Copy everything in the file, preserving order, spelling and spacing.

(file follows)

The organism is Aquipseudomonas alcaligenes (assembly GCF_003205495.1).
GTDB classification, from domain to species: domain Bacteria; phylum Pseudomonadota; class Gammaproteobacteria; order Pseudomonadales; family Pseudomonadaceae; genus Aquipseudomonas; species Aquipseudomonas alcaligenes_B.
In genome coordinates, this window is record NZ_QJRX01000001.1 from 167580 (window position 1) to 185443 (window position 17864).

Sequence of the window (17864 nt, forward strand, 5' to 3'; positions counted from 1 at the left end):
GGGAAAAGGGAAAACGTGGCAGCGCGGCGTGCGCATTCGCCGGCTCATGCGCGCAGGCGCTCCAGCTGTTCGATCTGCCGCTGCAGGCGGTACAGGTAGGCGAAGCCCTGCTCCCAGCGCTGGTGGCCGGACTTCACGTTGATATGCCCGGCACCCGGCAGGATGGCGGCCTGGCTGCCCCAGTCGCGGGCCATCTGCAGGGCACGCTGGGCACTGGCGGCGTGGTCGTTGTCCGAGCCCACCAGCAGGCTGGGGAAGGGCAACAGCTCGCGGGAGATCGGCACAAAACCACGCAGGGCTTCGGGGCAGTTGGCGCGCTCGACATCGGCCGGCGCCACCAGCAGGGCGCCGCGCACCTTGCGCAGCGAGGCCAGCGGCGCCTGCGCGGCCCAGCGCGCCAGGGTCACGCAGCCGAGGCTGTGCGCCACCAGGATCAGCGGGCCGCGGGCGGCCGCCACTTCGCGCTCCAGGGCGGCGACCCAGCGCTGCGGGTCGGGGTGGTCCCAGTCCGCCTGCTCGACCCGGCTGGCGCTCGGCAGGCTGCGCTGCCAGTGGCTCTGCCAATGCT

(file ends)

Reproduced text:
The organism is Aquipseudomonas alcaligenes (assembly GCF_003205495.1).
GTDB classification, from domain to species: domain Bacteria; phylum Pseudomonadota; class Gammaproteobacteria; order Pseudomonadales; family Pseudomonadaceae; genus Aquipseudomonas; species Aquipseudomonas alcaligenes_B.
In genome coordinates, this window is record NZ_QJRX01000001.1 from 167580 (window position 1) to 185443 (window position 17864).

Sequence of the window (17864 nt, forward strand, 5' to 3'; positions counted from 1 at the left end):
GGGAAAAGGGAAAACGTGGCAGCGCGGCGTGCGCATTCGCCGGCTCATGCGCGCAGGCGCTCCAGCTGTTCGATCTGCCGCTGCAGGCGGTACAGGTAGGCGAAGCCCTGCTCCCAGCGCTGGTGGCCGGACTTCACGTTGATATGCCCGGCACCCGGCAGGATGGCGGCCTGGCTGCCCCAGTCGCGGGCCATCTGCAGGGCACGCTGGGCACTGGCGGCGTGGTCGTTGTCCGAGCCCACCAGCAGGCTGGGGAAGGGCAACAGCTCGCGGGAGATCGGCACAAAACCACGCAGGGCTTCGGGGCAGTTGGCGCGCTCGACATCGGCCGGCGCCACCAGCAGGGCGCCGCGCACCTTGCGCAGCGAGGCCAGCGGCGCCTGCGCGGCCCAGCGCGCCAGGGTCACGCAGCCGAGGCTGTGCGCCACCAGGATCAGCGGGCCGCGGGCGGCCGCCACTTCGCGCTCCAGGGCGGCGACCCAGCGCTGCGGGTCGGGGTGGTCCCAGTCCGCCTGCTCGACCCGGCTGGCGCTCGGCAGGCTGCGCTGCCAGTGGCTCTGCCAATGCT